Canadian journalist Donna Laframboise. Former National Post & Toronto Star columnist, past vice president of the Canadian Civil Liberties Association. New posts: Mondays & Wednesdays.
SPOTLIGHT: Yesterday I was supposed to feel guilty about my carbon footprint. Today it’s my plastic footprint.
BIG PICTURE: The vast majority of the plastic polluting the ocean appears to come from just 10 rivers in Asia and Africa. These developing countries have no waste management infrastructure. Garbage collectors don’t come round to pick up the trash. Properly managed landfills and European-style incinerators don’t exist.
Instead, garbage is routinely tossed into waterways, and then ends up in the ocean. This is a serious problem. But if environmental groups were serious about solving it, they’d pool their considerable resources and concentrate their efforts on those 10 rivers. After accomplishing that real-world task, they’d focus on the next ten.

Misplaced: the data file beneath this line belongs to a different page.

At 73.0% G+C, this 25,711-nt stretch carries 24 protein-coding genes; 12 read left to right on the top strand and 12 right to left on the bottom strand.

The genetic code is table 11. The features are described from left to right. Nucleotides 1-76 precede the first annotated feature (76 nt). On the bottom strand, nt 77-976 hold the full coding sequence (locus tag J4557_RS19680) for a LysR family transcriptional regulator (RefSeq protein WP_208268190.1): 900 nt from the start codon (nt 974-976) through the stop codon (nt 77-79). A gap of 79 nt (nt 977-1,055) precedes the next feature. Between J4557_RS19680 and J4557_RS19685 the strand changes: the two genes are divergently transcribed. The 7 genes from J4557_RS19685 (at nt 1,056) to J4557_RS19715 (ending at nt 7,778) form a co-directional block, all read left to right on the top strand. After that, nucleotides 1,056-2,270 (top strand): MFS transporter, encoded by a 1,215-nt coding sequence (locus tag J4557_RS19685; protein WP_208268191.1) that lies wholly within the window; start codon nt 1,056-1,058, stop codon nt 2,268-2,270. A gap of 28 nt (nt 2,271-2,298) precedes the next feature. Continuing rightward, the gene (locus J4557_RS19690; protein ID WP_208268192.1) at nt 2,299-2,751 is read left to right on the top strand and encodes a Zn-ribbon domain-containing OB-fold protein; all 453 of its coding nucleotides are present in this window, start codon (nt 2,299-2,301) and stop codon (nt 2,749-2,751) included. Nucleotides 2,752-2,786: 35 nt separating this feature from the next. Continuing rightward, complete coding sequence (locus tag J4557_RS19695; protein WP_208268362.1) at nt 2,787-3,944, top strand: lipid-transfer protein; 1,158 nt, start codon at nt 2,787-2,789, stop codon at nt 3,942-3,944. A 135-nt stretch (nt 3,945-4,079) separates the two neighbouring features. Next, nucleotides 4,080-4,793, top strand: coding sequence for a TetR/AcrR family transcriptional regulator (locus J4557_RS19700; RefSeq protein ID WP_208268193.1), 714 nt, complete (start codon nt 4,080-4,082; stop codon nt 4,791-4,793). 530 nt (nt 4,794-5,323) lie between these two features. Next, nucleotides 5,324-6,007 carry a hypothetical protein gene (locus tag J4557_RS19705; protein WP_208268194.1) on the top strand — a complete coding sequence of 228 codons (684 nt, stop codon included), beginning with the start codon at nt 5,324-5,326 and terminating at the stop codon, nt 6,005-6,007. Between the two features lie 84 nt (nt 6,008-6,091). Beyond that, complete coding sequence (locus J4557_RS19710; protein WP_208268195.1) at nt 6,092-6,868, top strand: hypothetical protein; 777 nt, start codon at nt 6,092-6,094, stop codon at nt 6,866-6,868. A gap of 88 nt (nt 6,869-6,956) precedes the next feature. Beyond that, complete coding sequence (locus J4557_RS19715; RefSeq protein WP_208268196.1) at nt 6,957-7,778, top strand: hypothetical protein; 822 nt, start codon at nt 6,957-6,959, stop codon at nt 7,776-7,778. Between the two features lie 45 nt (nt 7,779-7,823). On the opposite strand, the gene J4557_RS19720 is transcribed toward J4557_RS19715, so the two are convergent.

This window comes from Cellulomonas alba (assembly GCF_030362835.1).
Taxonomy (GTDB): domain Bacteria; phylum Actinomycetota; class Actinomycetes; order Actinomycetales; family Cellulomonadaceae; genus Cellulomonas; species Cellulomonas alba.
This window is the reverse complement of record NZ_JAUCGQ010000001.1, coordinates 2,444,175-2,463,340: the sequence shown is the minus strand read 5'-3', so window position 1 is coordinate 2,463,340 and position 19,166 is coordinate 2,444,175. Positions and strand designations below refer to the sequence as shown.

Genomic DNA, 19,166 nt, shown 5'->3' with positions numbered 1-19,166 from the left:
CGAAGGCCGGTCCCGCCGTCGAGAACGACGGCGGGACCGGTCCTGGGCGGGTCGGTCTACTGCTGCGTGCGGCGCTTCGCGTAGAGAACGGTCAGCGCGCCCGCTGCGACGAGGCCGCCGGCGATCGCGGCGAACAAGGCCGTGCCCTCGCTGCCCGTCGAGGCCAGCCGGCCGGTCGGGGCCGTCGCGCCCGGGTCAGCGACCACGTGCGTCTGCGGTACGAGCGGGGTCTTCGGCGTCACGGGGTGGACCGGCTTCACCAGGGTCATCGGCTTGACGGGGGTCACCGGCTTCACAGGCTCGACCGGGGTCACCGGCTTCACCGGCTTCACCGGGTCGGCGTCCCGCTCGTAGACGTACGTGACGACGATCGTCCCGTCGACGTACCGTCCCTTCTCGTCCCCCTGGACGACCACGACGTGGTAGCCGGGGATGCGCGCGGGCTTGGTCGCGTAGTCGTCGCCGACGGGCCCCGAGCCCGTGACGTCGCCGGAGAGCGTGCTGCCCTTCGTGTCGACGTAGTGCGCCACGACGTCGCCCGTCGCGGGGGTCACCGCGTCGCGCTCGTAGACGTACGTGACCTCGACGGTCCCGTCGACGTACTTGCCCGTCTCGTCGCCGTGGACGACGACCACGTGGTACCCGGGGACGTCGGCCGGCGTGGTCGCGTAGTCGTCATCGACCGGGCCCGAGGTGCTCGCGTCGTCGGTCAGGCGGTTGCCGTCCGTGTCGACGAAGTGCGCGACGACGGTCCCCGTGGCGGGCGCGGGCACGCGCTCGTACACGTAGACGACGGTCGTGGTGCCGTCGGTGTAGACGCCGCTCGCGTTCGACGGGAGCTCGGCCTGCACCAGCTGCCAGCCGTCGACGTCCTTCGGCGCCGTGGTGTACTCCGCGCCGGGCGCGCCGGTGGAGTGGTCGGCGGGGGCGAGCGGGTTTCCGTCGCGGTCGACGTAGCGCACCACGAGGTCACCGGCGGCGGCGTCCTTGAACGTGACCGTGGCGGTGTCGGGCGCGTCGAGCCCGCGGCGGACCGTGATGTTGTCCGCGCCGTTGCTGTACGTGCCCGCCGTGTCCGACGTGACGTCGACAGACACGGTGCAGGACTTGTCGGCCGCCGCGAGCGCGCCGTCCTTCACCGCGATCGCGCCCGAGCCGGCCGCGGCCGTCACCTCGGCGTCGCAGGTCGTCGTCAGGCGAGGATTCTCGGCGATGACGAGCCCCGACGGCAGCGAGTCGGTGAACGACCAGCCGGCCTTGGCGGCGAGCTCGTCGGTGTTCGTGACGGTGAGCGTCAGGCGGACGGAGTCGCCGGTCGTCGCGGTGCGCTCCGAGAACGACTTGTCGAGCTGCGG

But no. Groups such as the Canadian Wildlife Federation are urging me to tally up my ‘plastic footprint.’ Its website invites me to survey different rooms in my home: kitchen, bathroom, laundry room, bedroom, garage, and beyond. There’s no part of my life these moralistic scolds don’t disapprove of. Since my household trash is picked up at the curb, is disposed of in a responsibly-managed landfill, and goes nowhere near a waterway, this is an insane exercise. A total waste of time.
Here’s a partial list of the horrible bad things I’m supposed to feel crushing guilt over:
Do they really imagine I’ll click that big old ‘Donate’ button at the top of their website after being told my rubber boots aren’t green enough?
The Canadian Wildlife Federation declares that “Eighty per cent of ocean pollution is caused by human activity on land,” but fails to mention this is overwhelmingly a problem involving poor countries thousands of miles from Canada. The only way the plastic in my life has the remotest chance of polluting a waterway is if I litter – something most of us are already careful not to do.
In the Canadian context, the plastic crusade is a glorified anti-litter campaign.
TOP TAKEAWAY: Rather than pointing out that polluted waterways are one more reason not to litter, the Wildlife Federation has chosen to demonize all plastic instead.
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